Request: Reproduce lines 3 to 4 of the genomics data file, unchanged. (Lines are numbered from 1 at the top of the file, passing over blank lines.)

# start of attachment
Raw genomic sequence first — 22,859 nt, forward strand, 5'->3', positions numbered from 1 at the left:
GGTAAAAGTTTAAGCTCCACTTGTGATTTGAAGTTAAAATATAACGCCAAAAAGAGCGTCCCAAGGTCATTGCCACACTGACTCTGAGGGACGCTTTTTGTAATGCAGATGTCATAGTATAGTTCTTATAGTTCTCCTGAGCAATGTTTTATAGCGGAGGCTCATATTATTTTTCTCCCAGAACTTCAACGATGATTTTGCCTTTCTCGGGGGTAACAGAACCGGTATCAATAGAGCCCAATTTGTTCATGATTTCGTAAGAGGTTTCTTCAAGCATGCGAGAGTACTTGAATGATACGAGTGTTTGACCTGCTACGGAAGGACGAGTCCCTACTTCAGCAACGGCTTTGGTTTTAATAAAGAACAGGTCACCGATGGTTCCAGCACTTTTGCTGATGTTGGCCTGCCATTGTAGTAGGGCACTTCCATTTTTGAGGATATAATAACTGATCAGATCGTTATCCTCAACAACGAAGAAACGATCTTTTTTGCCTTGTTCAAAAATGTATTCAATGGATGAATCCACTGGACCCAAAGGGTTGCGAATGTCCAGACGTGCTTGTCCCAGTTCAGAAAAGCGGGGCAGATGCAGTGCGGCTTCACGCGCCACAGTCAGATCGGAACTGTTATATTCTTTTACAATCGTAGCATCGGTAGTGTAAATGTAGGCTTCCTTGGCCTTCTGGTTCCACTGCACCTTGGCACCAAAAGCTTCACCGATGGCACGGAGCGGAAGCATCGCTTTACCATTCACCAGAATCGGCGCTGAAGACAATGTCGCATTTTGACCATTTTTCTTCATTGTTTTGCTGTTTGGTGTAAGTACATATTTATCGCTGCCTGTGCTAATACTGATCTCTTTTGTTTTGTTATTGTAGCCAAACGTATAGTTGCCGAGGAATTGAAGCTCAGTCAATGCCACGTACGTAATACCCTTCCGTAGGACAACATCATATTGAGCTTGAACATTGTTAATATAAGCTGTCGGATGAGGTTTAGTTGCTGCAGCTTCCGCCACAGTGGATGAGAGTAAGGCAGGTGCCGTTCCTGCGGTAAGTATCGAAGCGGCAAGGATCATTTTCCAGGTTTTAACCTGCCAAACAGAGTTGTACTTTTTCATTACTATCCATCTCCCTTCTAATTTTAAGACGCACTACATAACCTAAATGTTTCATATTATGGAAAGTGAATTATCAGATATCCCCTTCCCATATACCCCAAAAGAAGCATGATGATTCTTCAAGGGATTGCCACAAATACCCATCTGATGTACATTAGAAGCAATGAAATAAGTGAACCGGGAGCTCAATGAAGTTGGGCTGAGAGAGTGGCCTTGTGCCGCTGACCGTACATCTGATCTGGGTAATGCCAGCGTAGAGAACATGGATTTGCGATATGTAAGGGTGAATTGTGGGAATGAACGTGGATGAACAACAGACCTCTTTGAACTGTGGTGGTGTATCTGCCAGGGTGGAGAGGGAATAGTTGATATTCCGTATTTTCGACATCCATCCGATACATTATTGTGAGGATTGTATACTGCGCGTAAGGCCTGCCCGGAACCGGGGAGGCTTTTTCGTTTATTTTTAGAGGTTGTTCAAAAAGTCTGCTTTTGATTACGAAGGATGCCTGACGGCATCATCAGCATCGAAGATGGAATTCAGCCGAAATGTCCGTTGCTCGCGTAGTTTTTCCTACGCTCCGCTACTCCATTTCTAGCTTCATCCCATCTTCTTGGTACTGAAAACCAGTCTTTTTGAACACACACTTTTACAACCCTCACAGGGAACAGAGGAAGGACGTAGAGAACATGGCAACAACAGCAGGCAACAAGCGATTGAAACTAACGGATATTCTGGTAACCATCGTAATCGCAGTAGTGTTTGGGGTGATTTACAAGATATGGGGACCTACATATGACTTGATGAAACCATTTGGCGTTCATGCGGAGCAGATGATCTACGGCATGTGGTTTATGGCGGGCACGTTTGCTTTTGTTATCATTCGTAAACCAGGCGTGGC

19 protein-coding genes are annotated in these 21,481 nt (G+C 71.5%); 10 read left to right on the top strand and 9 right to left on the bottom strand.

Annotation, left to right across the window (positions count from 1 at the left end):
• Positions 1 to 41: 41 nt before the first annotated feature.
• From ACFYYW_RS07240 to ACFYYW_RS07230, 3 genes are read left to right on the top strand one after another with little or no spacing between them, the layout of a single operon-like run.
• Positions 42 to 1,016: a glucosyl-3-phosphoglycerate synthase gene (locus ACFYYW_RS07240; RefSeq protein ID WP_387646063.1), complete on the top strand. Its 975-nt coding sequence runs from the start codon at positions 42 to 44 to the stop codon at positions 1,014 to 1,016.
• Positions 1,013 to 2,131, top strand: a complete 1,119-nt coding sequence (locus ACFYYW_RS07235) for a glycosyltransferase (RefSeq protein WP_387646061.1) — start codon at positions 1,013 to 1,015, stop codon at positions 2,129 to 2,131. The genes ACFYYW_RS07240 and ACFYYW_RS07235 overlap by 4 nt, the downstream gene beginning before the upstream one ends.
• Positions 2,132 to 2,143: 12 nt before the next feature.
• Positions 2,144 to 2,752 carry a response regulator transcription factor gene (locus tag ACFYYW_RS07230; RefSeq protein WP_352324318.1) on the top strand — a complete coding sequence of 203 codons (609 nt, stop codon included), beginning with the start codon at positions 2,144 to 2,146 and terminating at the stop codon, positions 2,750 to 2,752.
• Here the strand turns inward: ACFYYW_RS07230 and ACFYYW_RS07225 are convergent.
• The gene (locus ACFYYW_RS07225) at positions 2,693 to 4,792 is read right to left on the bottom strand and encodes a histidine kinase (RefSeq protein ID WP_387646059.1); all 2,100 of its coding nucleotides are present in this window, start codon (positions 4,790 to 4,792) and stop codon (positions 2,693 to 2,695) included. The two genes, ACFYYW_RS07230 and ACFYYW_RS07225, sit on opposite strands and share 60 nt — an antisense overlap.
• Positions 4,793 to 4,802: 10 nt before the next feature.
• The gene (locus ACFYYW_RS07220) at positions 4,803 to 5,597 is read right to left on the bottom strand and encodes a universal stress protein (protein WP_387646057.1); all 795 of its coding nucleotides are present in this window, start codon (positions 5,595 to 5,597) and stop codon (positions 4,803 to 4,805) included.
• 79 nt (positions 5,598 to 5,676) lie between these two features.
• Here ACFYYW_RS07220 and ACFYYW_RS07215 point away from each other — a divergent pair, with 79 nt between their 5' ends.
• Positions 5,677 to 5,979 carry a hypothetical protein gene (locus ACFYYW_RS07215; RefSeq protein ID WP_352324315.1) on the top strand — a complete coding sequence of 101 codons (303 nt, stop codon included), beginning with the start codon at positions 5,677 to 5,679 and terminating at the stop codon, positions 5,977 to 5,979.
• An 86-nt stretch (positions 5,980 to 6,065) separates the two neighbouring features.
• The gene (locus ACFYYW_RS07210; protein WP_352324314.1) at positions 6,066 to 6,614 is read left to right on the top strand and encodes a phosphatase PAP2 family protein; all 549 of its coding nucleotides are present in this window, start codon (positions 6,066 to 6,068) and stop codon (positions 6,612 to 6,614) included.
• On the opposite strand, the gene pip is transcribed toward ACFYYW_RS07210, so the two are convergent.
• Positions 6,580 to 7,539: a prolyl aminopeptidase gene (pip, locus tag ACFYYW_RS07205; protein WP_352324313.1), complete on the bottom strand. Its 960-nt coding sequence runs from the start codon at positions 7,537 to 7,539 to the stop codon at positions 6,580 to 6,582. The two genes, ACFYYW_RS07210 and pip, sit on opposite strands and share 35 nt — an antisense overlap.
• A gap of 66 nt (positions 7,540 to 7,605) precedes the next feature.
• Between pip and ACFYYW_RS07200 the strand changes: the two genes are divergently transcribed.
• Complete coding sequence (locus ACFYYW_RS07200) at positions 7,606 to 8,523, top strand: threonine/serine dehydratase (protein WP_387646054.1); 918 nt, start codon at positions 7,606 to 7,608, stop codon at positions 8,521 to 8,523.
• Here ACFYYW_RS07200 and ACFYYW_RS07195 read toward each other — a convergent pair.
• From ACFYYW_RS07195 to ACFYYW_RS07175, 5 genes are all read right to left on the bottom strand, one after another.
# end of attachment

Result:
19 protein-coding genes are annotated in these 21,481 nt (G+C 71.5%); 10 read left to right on the top strand and 9 right to left on the bottom strand.

Annotation, left to right across the window (positions count from 1 at the left end):